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New year dieters set to eat more than non-dieters over Xmas

INDULGE: Christmas dinner (Photo credit: PA Wire)

PLANNING A January diet can reportedly lead to eating more over Christmas.

Dieting or losing weight is still the number one resolution for January - more popular than quitting smoking or getting organised

However, negative thoughts towards weight loss causes weight gain over Christmas.

Mince pies, mulled wine and an abundance of chocolate selection boxes are making their way in to homes across the UK, but those who have the good intentions of losing weight in the new year are surprisingly more likely to overindulge in the calorific temptations on offer over the festive period.

Leading weight loss Hypnotherapist and the Founder of HypnoSlimming, Adam Cox, has investigated the eating patterns of those setting January weight loss goals.

Many will have already decided to put off weight loss and fitness goals until January, giving them the sense that as they prepare to undertake these challenges in the new year, they can make their way through numerous chocolate oranges and several slices of Christmas cake.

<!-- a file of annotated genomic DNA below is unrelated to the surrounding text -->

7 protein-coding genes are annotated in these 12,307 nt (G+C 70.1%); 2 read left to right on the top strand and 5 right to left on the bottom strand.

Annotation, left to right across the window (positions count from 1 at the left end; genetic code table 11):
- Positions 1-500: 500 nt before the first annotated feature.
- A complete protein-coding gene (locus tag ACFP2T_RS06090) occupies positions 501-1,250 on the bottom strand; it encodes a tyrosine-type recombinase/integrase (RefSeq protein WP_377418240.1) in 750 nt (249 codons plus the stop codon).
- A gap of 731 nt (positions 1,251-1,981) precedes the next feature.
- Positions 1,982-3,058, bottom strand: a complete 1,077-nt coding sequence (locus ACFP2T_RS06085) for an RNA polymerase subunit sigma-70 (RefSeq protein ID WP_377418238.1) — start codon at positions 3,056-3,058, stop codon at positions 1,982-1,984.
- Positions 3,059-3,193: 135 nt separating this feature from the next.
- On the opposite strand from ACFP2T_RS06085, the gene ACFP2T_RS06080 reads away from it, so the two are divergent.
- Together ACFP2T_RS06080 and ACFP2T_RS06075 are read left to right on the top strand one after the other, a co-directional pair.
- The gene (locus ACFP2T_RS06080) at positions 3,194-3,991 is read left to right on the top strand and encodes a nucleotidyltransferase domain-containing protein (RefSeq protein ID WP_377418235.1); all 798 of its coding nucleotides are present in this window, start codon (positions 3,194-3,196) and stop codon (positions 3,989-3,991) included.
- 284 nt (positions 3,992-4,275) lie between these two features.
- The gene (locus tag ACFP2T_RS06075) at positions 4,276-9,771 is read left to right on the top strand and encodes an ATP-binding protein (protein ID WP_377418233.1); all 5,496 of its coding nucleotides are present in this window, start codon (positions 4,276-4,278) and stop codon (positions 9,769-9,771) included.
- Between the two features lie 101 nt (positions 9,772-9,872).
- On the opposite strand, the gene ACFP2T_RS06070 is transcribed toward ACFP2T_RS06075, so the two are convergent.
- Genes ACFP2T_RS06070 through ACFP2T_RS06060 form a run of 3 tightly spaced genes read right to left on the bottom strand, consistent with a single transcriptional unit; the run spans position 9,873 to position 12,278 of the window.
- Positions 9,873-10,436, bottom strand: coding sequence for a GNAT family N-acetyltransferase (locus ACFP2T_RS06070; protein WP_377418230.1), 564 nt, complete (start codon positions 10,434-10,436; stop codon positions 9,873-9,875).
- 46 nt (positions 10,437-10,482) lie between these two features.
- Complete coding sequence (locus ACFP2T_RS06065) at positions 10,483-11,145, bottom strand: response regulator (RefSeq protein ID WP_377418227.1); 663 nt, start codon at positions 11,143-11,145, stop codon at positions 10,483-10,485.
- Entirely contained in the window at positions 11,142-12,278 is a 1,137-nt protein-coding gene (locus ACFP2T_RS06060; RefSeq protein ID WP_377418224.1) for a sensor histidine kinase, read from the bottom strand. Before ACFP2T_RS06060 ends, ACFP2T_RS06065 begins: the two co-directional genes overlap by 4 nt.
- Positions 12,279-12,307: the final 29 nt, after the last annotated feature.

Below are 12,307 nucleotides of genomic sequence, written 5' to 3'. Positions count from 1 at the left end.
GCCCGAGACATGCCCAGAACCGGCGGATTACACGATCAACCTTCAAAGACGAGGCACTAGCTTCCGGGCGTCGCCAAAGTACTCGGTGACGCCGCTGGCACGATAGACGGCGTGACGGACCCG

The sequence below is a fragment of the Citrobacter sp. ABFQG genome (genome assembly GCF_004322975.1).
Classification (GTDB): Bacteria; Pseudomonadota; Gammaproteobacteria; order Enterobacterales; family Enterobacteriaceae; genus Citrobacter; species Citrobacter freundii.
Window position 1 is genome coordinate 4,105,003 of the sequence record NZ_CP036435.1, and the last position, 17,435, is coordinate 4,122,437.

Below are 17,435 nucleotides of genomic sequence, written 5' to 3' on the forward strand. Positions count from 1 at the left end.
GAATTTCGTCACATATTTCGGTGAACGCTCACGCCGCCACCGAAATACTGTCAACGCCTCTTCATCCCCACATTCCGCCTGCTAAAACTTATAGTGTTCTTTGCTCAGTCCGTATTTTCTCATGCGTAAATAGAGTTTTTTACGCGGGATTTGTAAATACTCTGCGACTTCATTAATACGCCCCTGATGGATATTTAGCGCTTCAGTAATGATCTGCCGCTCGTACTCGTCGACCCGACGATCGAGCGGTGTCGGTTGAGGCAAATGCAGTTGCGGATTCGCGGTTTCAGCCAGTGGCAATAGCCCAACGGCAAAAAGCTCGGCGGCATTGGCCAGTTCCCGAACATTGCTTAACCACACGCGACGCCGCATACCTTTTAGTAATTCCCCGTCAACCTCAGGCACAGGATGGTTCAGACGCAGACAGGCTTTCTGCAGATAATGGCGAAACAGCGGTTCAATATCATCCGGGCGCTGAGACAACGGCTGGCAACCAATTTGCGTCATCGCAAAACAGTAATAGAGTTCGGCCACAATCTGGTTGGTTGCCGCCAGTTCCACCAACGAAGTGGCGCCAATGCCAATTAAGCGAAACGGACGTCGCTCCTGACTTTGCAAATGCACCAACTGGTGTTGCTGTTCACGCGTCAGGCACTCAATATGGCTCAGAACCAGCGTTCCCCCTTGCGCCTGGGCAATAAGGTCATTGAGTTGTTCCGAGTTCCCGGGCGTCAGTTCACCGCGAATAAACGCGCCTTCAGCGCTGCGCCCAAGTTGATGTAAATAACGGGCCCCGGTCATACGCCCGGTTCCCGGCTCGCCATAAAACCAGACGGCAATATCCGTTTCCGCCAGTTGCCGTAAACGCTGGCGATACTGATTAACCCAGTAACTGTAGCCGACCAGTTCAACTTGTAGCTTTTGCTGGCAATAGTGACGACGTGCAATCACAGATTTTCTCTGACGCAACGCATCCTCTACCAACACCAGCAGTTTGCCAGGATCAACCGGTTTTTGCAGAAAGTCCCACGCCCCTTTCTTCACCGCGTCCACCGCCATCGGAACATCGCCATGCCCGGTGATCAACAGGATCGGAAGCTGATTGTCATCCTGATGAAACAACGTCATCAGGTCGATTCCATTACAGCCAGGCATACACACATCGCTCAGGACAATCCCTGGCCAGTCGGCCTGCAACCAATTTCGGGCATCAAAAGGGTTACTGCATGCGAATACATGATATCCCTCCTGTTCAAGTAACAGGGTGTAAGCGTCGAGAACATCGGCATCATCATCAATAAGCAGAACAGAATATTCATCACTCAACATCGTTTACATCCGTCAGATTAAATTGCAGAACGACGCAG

However, Adam explains the potential consequences: “Most people look at weight loss or dieting as something negative, something that represents sacrifice. This is why many people that want or need to lose weight will actually consume more over the festive period.

"They have communicated to themselves that they are going to diet or from an evolutionary perspective, experience a famine, and are over consuming as a way to prepare.”

While it makes sense for people to prepare for a genuine time of famine, Adam highlights why this belief system leads to a destructive cycle:

“People who are overweight have the perception that eating food is good and dieting is bad. Dieting represents a sacrifice to the foods they love and enjoy. Discipline and sacrifice can only last so long when the overriding belief is that they want to eat these foods but can’t or shouldn’t.”

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